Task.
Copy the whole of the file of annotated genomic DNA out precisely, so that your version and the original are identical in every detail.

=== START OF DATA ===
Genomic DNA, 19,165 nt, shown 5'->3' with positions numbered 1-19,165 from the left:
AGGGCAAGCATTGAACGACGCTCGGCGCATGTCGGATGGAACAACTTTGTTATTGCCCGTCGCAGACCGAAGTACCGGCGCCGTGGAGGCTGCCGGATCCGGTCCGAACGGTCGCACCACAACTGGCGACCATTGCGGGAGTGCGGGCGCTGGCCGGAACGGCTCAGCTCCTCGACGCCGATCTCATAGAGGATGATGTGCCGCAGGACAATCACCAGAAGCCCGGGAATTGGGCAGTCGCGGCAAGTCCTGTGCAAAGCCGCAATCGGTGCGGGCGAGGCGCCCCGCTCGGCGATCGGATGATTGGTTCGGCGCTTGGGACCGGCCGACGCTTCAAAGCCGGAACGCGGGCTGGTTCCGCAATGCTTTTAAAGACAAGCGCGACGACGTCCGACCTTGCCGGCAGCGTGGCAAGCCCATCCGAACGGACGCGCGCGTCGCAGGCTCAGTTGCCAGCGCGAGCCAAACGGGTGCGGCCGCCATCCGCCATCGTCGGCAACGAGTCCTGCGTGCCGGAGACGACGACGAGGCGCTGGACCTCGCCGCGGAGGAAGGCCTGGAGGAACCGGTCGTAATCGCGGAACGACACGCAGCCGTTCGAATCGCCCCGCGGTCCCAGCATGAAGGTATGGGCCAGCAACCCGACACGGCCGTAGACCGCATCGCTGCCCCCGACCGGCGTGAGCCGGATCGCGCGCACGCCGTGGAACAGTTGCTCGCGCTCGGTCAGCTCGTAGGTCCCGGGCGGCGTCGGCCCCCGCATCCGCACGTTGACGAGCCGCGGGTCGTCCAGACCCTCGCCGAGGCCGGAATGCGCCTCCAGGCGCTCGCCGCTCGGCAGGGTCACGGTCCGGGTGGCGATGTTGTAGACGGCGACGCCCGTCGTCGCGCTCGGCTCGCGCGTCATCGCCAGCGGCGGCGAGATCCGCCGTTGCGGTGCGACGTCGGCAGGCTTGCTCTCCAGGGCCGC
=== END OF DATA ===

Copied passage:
Genomic DNA, 19,165 nt, shown 5'->3' with positions numbered 1-19,165 from the left:
AGGGCAAGCATTGAACGACGCTCGGCGCATGTCGGATGGAACAACTTTGTTATTGCCCGTCGCAGACCGAAGTACCGGCGCCGTGGAGGCTGCCGGATCCGGTCCGAACGGTCGCACCACAACTGGCGACCATTGCGGGAGTGCGGGCGCTGGCCGGAACGGCTCAGCTCCTCGACGCCGATCTCATAGAGGATGATGTGCCGCAGGACAATCACCAGAAGCCCGGGAATTGGGCAGTCGCGGCAAGTCCTGTGCAAAGCCGCAATCGGTGCGGGCGAGGCGCCCCGCTCGGCGATCGGATGATTGGTTCGGCGCTTGGGACCGGCCGACGCTTCAAAGCCGGAACGCGGGCTGGTTCCGCAATGCTTTTAAAGACAAGCGCGACGACGTCCGACCTTGCCGGCAGCGTGGCAAGCCCATCCGAACGGACGCGCGCGTCGCAGGCTCAGTTGCCAGCGCGAGCCAAACGGGTGCGGCCGCCATCCGCCATCGTCGGCAACGAGTCCTGCGTGCCGGAGACGACGACGAGGCGCTGGACCTCGCCGCGGAGGAAGGCCTGGAGGAACCGGTCGTAATCGCGGAACGACACGCAGCCGTTCGAATCGCCCCGCGGTCCCAGCATGAAGGTATGGGCCAGCAACCCGACACGGCCGTAGACCGCATCGCTGCCCCCGACCGGCGTGAGCCGGATCGCGCGCACGCCGTGGAACAGTTGCTCGCGCTCGGTCAGCTCGTAGGTCCCGGGCGGCGTCGGCCCCCGCATCCGCACGTTGACGAGCCGCGGGTCGTCCAGACCCTCGCCGAGGCCGGAATGCGCCTCCAGGCGCTCGCCGCTCGGCAGGGTCACGGTCCGGGTGGCGATGTTGTAGACGGCGACGCCCGTCGTCGCGCTCGGCTCGCGCGTCATCGCCAGCGGCGGCGAGATCCGCCGTTGCGGTGCGACGTCGGCAGGCTTGCTCTCCAGGGCCGC